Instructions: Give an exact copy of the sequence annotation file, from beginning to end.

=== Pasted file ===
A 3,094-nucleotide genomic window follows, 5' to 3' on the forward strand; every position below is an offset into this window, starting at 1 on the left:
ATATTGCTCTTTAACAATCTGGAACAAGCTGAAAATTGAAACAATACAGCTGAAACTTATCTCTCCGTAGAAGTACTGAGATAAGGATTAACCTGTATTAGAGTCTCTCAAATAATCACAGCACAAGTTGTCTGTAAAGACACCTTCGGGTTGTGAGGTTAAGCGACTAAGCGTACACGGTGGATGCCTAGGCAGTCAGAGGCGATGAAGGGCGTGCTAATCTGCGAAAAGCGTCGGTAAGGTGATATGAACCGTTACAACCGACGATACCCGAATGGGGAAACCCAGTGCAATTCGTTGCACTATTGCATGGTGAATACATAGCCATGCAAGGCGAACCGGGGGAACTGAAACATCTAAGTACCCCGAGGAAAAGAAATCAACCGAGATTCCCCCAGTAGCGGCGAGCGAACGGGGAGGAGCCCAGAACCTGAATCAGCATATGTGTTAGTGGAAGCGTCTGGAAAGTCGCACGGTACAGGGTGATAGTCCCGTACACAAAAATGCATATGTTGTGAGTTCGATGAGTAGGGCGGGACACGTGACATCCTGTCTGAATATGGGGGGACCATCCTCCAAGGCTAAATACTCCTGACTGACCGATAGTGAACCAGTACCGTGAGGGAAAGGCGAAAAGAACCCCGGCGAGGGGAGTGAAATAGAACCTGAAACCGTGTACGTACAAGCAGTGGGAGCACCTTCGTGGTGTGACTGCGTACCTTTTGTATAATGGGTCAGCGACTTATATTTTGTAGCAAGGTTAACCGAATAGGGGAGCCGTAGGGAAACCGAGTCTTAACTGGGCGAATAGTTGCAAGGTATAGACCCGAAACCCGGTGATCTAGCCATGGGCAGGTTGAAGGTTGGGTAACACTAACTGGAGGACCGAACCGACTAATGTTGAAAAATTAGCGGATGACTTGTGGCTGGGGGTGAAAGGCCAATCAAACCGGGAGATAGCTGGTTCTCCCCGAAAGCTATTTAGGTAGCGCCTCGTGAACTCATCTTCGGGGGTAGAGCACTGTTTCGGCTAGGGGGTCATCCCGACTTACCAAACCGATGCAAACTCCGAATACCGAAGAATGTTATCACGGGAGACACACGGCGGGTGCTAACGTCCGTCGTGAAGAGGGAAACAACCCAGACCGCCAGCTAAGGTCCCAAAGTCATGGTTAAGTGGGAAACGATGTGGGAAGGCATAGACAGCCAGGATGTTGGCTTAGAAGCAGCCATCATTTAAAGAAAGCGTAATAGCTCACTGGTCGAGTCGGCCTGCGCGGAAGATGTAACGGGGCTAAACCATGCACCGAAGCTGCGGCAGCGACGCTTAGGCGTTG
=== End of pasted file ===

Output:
A 3,094-nucleotide genomic window follows, 5' to 3' on the forward strand; every position below is an offset into this window, starting at 1 on the left:
ATATTGCTCTTTAACAATCTGGAACAAGCTGAAAATTGAAACAATACAGCTGAAACTTATCTCTCCGTAGAAGTACTGAGATAAGGATTAACCTGTATTAGAGTCTCTCAAATAATCACAGCACAAGTTGTCTGTAAAGACACCTTCGGGTTGTGAGGTTAAGCGACTAAGCGTACACGGTGGATGCCTAGGCAGTCAGAGGCGATGAAGGGCGTGCTAATCTGCGAAAAGCGTCGGTAAGGTGATATGAACCGTTACAACCGACGATACCCGAATGGGGAAACCCAGTGCAATTCGTTGCACTATTGCATGGTGAATACATAGCCATGCAAGGCGAACCGGGGGAACTGAAACATCTAAGTACCCCGAGGAAAAGAAATCAACCGAGATTCCCCCAGTAGCGGCGAGCGAACGGGGAGGAGCCCAGAACCTGAATCAGCATATGTGTTAGTGGAAGCGTCTGGAAAGTCGCACGGTACAGGGTGATAGTCCCGTACACAAAAATGCATATGTTGTGAGTTCGATGAGTAGGGCGGGACACGTGACATCCTGTCTGAATATGGGGGGACCATCCTCCAAGGCTAAATACTCCTGACTGACCGATAGTGAACCAGTACCGTGAGGGAAAGGCGAAAAGAACCCCGGCGAGGGGAGTGAAATAGAACCTGAAACCGTGTACGTACAAGCAGTGGGAGCACCTTCGTGGTGTGACTGCGTACCTTTTGTATAATGGGTCAGCGACTTATATTTTGTAGCAAGGTTAACCGAATAGGGGAGCCGTAGGGAAACCGAGTCTTAACTGGGCGAATAGTTGCAAGGTATAGACCCGAAACCCGGTGATCTAGCCATGGGCAGGTTGAAGGTTGGGTAACACTAACTGGAGGACCGAACCGACTAATGTTGAAAAATTAGCGGATGACTTGTGGCTGGGGGTGAAAGGCCAATCAAACCGGGAGATAGCTGGTTCTCCCCGAAAGCTATTTAGGTAGCGCCTCGTGAACTCATCTTCGGGGGTAGAGCACTGTTTCGGCTAGGGGGTCATCCCGACTTACCAAACCGATGCAAACTCCGAATACCGAAGAATGTTATCACGGGAGACACACGGCGGGTGCTAACGTCCGTCGTGAAGAGGGAAACAACCCAGACCGCCAGCTAAGGTCCCAAAGTCATGGTTAAGTGGGAAACGATGTGGGAAGGCATAGACAGCCAGGATGTTGGCTTAGAAGCAGCCATCATTTAAAGAAAGCGTAATAGCTCACTGGTCGAGTCGGCCTGCGCGGAAGATGTAACGGGGCTAAACCATGCACCGAAGCTGCGGCAGCGACGCTTAGGCGTTG